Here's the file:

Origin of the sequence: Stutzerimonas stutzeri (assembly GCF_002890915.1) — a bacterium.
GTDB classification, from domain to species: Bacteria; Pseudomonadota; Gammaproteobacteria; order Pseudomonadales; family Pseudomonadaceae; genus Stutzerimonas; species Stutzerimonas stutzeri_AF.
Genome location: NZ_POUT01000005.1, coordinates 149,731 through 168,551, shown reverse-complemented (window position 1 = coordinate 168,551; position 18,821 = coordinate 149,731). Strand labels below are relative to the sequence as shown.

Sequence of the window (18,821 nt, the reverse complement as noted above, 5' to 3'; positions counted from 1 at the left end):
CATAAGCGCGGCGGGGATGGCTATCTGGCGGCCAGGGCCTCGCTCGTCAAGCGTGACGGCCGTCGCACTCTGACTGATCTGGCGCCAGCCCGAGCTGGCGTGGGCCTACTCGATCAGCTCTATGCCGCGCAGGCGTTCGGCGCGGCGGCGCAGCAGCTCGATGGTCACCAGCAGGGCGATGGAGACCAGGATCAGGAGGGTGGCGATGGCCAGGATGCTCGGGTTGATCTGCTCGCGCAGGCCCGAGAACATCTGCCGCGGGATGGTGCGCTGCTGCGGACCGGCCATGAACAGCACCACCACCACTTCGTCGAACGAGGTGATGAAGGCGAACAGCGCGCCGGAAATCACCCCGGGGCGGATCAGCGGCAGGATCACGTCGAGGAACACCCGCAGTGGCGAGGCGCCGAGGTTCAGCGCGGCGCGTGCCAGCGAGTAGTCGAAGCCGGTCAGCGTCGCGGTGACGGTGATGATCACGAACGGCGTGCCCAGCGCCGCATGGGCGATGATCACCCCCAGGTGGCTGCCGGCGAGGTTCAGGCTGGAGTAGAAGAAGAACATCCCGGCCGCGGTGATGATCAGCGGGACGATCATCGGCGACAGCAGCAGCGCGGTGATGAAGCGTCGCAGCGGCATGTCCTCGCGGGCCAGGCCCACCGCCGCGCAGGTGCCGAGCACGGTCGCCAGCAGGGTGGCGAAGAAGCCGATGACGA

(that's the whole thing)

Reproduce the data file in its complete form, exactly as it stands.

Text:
Origin of the sequence: Stutzerimonas stutzeri (assembly GCF_002890915.1) — a bacterium.
GTDB classification, from domain to species: Bacteria; Pseudomonadota; Gammaproteobacteria; order Pseudomonadales; family Pseudomonadaceae; genus Stutzerimonas; species Stutzerimonas stutzeri_AF.
Genome location: NZ_POUT01000005.1, coordinates 149,731 through 168,551, shown reverse-complemented (window position 1 = coordinate 168,551; position 18,821 = coordinate 149,731). Strand labels below are relative to the sequence as shown.

Sequence of the window (18,821 nt, the reverse complement as noted above, 5' to 3'; positions counted from 1 at the left end):
CATAAGCGCGGCGGGGATGGCTATCTGGCGGCCAGGGCCTCGCTCGTCAAGCGTGACGGCCGTCGCACTCTGACTGATCTGGCGCCAGCCCGAGCTGGCGTGGGCCTACTCGATCAGCTCTATGCCGCGCAGGCGTTCGGCGCGGCGGCGCAGCAGCTCGATGGTCACCAGCAGGGCGATGGAGACCAGGATCAGGAGGGTGGCGATGGCCAGGATGCTCGGGTTGATCTGCTCGCGCAGGCCCGAGAACATCTGCCGCGGGATGGTGCGCTGCTGCGGACCGGCCATGAACAGCACCACCACCACTTCGTCGAACGAGGTGATGAAGGCGAACAGCGCGCCGGAAATCACCCCGGGGCGGATCAGCGGCAGGATCACGTCGAGGAACACCCGCAGTGGCGAGGCGCCGAGGTTCAGCGCGGCGCGTGCCAGCGAGTAGTCGAAGCCGGTCAGCGTCGCGGTGACGGTGATGATCACGAACGGCGTGCCCAGCGCCGCATGGGCGATGATCACCCCCAGGTGGCTGCCGGCGAGGTTCAGGCTGGAGTAGAAGAAGAACATCCCGGCCGCGGTGATGATCAGCGGGACGATCATCGGCGACAGCAGCAGCGCGGTGATGAAGCGTCGCAGCGGCATGTCCTCGCGGGCCAGGCCCACCGCCGCGCAGGTGCCGAGCACGGTCGCCAGCAGGGTGGCGAAGAAGCCGATGACGA